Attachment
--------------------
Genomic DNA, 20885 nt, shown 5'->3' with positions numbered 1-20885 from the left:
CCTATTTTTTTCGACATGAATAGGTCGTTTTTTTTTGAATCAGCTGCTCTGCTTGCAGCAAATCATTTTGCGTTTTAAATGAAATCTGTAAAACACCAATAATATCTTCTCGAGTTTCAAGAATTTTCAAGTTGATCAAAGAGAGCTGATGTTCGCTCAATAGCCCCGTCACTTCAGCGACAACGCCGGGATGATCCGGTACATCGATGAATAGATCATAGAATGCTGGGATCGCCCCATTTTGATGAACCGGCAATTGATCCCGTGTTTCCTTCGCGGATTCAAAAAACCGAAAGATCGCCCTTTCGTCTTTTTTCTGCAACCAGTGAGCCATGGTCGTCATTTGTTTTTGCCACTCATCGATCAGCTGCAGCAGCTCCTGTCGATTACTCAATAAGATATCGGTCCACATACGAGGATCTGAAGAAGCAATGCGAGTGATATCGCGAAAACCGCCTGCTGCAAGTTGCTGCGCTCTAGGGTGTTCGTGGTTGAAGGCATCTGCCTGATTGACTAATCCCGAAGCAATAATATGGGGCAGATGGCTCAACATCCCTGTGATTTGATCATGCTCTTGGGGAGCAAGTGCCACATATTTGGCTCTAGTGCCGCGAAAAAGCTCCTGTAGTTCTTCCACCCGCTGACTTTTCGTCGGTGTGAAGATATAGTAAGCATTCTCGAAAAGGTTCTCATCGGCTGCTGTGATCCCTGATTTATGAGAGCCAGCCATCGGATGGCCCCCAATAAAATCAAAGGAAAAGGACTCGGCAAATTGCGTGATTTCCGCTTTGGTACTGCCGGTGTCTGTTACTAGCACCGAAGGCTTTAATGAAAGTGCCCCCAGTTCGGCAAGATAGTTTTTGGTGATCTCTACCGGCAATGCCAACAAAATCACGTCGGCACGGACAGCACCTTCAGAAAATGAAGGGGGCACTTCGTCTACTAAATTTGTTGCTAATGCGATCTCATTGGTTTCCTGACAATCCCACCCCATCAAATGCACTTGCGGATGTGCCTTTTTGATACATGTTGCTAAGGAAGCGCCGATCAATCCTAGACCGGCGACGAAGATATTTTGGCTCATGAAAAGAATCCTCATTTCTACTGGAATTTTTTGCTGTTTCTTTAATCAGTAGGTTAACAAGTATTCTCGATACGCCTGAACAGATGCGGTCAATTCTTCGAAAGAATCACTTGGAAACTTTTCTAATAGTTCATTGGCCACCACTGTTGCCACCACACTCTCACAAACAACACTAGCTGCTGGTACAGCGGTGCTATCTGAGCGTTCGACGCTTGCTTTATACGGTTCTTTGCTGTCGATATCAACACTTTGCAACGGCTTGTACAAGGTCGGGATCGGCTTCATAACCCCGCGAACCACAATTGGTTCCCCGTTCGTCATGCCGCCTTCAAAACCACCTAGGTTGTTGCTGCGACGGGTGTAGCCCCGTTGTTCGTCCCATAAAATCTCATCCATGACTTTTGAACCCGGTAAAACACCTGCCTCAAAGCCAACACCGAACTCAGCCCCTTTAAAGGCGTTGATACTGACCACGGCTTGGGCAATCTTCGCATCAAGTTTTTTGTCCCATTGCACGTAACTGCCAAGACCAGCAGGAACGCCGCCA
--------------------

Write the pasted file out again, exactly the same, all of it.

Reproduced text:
Genomic DNA, 20885 nt, shown 5'->3' with positions numbered 1-20885 from the left:
CCTATTTTTTTCGACATGAATAGGTCGTTTTTTTTTGAATCAGCTGCTCTGCTTGCAGCAAATCATTTTGCGTTTTAAATGAAATCTGTAAAACACCAATAATATCTTCTCGAGTTTCAAGAATTTTCAAGTTGATCAAAGAGAGCTGATGTTCGCTCAATAGCCCCGTCACTTCAGCGACAACGCCGGGATGATCCGGTACATCGATGAATAGATCATAGAATGCTGGGATCGCCCCATTTTGATGAACCGGCAATTGATCCCGTGTTTCCTTCGCGGATTCAAAAAACCGAAAGATCGCCCTTTCGTCTTTTTTCTGCAACCAGTGAGCCATGGTCGTCATTTGTTTTTGCCACTCATCGATCAGCTGCAGCAGCTCCTGTCGATTACTCAATAAGATATCGGTCCACATACGAGGATCTGAAGAAGCAATGCGAGTGATATCGCGAAAACCGCCTGCTGCAAGTTGCTGCGCTCTAGGGTGTTCGTGGTTGAAGGCATCTGCCTGATTGACTAATCCCGAAGCAATAATATGGGGCAGATGGCTCAACATCCCTGTGATTTGATCATGCTCTTGGGGAGCAAGTGCCACATATTTGGCTCTAGTGCCGCGAAAAAGCTCCTGTAGTTCTTCCACCCGCTGACTTTTCGTCGGTGTGAAGATATAGTAAGCATTCTCGAAAAGGTTCTCATCGGCTGCTGTGATCCCTGATTTATGAGAGCCAGCCATCGGATGGCCCCCAATAAAATCAAAGGAAAAGGACTCGGCAAATTGCGTGATTTCCGCTTTGGTACTGCCGGTGTCTGTTACTAGCACCGAAGGCTTTAATGAAAGTGCCCCCAGTTCGGCAAGATAGTTTTTGGTGATCTCTACCGGCAATGCCAACAAAATCACGTCGGCACGGACAGCACCTTCAGAAAATGAAGGGGGCACTTCGTCTACTAAATTTGTTGCTAATGCGATCTCATTGGTTTCCTGACAATCCCACCCCATCAAATGCACTTGCGGATGTGCCTTTTTGATACATGTTGCTAAGGAAGCGCCGATCAATCCTAGACCGGCGACGAAGATATTTTGGCTCATGAAAAGAATCCTCATTTCTACTGGAATTTTTTGCTGTTTCTTTAATCAGTAGGTTAACAAGTATTCTCGATACGCCTGAACAGATGCGGTCAATTCTTCGAAAGAATCACTTGGAAACTTTTCTAATAGTTCATTGGCCACCACTGTTGCCACCACACTCTCACAAACAACACTAGCTGCTGGTACAGCGGTGCTATCTGAGCGTTCGACGCTTGCTTTATACGGTTCTTTGCTGTCGATATCAACACTTTGCAACGGCTTGTACAAGGTCGGGATCGGCTTCATAACCCCGCGAACCACAATTGGTTCCCCGTTCGTCATGCCGCCTTCAAAACCACCTAGGTTGTTGCTGCGACGGGTGTAGCCCCGTTGTTCGTCCCATAAAATCTCATCCATGACTTTTGAACCCGGTAAAACACCTGCCTCAAAGCCAACACCGAACTCAGCCCCTTTAAAGGCGTTGATACTGACCACGGCTTGGGCAATCTTCGCATCAAGTTTTTTGTCCCATTGCACGTAACTGCCAAGACCAGCAGGAACGCCGCCA